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Businesses hoping to operate city market

Oct. 26, 2013 @ 12:00 AM

HUNTINGTON -- Local entities interested in ushering Central City Market into a new era were revealed Friday morning when sealed proposals to operate the facility were opened in Huntington City Hall.

Two locally owned and operated businesses submitted proposals to manage the market as part of a makeover, which includes finding a market operator to replace the Cabell County Community Services Organization, which will leave the facility on Nov. 1.

Ackenpucky, a custom interior design business that focuses on repurposed materials and local artists, submitted a proposal along with local food market The Wild Ramp.

The proposals will be reviewed by a subcommittee of the River to Rail Project, which is a multi-faceted approach of policing, code enforcement, economic development and community involvement now underway to improve a stagnant and crime-plagued area of the West End.

The proposals will be made public on Wednesday, Oct. 30, after they have been reviewed, said Huntington Mayor Steve Williams.

"We received inquiries from several different groups," Williams said. "That's an indication of what we're planning to do has not only received a lot of interest from people but that people are recognizing the potential for the West 14th Street Area and Central City Market."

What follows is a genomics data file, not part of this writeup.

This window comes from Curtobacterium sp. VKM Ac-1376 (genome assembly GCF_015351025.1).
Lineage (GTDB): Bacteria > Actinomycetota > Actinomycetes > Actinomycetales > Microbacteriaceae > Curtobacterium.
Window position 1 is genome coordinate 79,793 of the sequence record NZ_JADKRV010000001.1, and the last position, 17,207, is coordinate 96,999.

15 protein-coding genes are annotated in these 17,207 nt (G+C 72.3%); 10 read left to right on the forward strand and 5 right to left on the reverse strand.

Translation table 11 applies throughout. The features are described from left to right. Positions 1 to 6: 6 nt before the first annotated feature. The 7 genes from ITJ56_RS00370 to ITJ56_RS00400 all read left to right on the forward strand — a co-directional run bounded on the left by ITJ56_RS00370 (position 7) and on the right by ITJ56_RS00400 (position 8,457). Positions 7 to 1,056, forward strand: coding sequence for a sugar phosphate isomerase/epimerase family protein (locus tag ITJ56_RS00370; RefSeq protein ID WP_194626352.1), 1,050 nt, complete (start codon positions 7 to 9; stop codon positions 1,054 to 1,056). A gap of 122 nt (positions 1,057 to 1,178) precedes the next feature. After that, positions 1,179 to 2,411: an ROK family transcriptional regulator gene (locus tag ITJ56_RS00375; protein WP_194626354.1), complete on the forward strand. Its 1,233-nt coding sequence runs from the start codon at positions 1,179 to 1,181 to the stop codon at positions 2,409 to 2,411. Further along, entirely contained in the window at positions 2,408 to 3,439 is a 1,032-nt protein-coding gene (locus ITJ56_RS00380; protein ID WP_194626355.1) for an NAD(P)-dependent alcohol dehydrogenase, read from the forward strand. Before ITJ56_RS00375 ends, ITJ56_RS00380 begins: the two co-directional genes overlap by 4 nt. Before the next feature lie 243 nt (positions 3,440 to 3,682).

The subcommittee set to review the plan consists of Charles Holley, Huntington's director of development and planning; Bre Shell, city planner; Brandi Jacobs-Jones, administration and finance director; Pete Gillespie, Huntington City Council member; and Norman Taylor, owner of Taylor's Iron and Metal and Duncan Box and Lumber Co. on 14th Street West.

Each subcommittee will score the proposals based on the organization's qualifications and experience, quality of the business plan, sensitivity to the community's history and assets, budget and feasibility of the proposal, and past performance. The subcommittee then will make a recommendation to Williams and the full River to Rail Committee. Huntington City Council will have final approval.

The chosen entity will not have to pay rent and will receive $37,200 annually from the state Department of Agriculture. All other funds for the operation and management of the facility, however, must be generated by the entity.

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